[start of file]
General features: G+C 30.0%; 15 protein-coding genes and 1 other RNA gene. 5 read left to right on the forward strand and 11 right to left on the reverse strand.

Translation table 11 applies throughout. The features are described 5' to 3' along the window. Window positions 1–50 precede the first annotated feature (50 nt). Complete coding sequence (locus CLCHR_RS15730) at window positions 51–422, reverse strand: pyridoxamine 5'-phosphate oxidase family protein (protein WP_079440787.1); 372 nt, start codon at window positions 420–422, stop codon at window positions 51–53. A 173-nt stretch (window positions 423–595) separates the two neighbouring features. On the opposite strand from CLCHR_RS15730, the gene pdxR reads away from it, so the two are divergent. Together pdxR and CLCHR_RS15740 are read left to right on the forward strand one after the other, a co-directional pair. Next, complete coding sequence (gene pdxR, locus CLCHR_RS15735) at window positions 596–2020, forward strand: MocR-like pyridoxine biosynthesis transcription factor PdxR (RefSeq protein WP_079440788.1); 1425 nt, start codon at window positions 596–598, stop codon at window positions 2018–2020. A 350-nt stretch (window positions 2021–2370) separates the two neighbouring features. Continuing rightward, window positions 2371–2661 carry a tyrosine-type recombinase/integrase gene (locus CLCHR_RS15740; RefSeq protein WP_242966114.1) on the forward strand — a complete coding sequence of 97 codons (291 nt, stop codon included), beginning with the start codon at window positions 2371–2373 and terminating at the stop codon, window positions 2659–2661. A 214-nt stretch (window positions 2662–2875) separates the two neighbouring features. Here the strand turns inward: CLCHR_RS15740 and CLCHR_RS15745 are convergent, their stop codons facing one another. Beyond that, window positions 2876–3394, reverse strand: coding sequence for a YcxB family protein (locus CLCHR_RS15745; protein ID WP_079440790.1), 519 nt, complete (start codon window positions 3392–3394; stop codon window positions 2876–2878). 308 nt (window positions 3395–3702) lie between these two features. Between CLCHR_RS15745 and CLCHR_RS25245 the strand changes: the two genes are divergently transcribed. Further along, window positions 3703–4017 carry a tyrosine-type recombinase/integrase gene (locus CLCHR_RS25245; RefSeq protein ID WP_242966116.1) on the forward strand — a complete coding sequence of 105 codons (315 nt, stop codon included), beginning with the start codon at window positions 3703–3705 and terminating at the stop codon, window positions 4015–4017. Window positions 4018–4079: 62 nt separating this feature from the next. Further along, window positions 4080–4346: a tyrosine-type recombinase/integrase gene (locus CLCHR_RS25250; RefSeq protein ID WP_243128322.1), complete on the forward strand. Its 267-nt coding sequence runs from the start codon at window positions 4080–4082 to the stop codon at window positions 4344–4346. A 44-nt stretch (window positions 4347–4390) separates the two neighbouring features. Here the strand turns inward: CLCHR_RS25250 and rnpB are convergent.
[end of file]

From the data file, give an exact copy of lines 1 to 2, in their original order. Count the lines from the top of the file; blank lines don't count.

General features: G+C 30.0%; 15 protein-coding genes and 1 other RNA gene. 5 read left to right on the forward strand and 11 right to left on the reverse strand.

Translation table 11 applies throughout. The features are described 5' to 3' along the window. Window positions 1–50 precede the first annotated feature (50 nt). Complete coding sequence (locus CLCHR_RS15730) at window positions 51–422, reverse strand: pyridoxamine 5'-phosphate oxidase family protein (protein WP_079440787.1); 372 nt, start codon at window positions 420–422, stop codon at window positions 51–53. A 173-nt stretch (window positions 423–595) separates the two neighbouring features. On the opposite strand from CLCHR_RS15730, the gene pdxR reads away from it, so the two are divergent. Together pdxR and CLCHR_RS15740 are read left to right on the forward strand one after the other, a co-directional pair. Next, complete coding sequence (gene pdxR, locus CLCHR_RS15735) at window positions 596–2020, forward strand: MocR-like pyridoxine biosynthesis transcription factor PdxR (RefSeq protein WP_079440788.1); 1425 nt, start codon at window positions 596–598, stop codon at window positions 2018–2020. A 350-nt stretch (window positions 2021–2370) separates the two neighbouring features. Continuing rightward, window positions 2371–2661 carry a tyrosine-type recombinase/integrase gene (locus CLCHR_RS15740; RefSeq protein WP_242966114.1) on the forward strand — a complete coding sequence of 97 codons (291 nt, stop codon included), beginning with the start codon at window positions 2371–2373 and terminating at the stop codon, window positions 2659–2661. A 214-nt stretch (window positions 2662–2875) separates the two neighbouring features. Here the strand turns inward: CLCHR_RS15740 and CLCHR_RS15745 are convergent, their stop codons facing one another. Beyond that, window positions 2876–3394, reverse strand: coding sequence for a YcxB family protein (locus CLCHR_RS15745; protein ID WP_079440790.1), 519 nt, complete (start codon window positions 3392–3394; stop codon window positions 2876–2878). 308 nt (window positions 3395–3702) lie between these two features. Between CLCHR_RS15745 and CLCHR_RS25245 the strand changes: the two genes are divergently transcribed. Further along, window positions 3703–4017 carry a tyrosine-type recombinase/integrase gene (locus CLCHR_RS25245; RefSeq protein ID WP_242966116.1) on the forward strand — a complete coding sequence of 105 codons (315 nt, stop codon included), beginning with the start codon at window positions 3703–3705 and terminating at the stop codon, window positions 4015–4017. Window positions 4018–4079: 62 nt separating this feature from the next. Further along, window positions 4080–4346: a tyrosine-type recombinase/integrase gene (locus CLCHR_RS25250; RefSeq protein ID WP_243128322.1), complete on the forward strand. Its 267-nt coding sequence runs from the start codon at window positions 4080–4082 to the stop codon at window positions 4344–4346. A 44-nt stretch (window positions 4347–4390) separates the two neighbouring features. Here the strand turns inward: CLCHR_RS25250 and rnpB are convergent.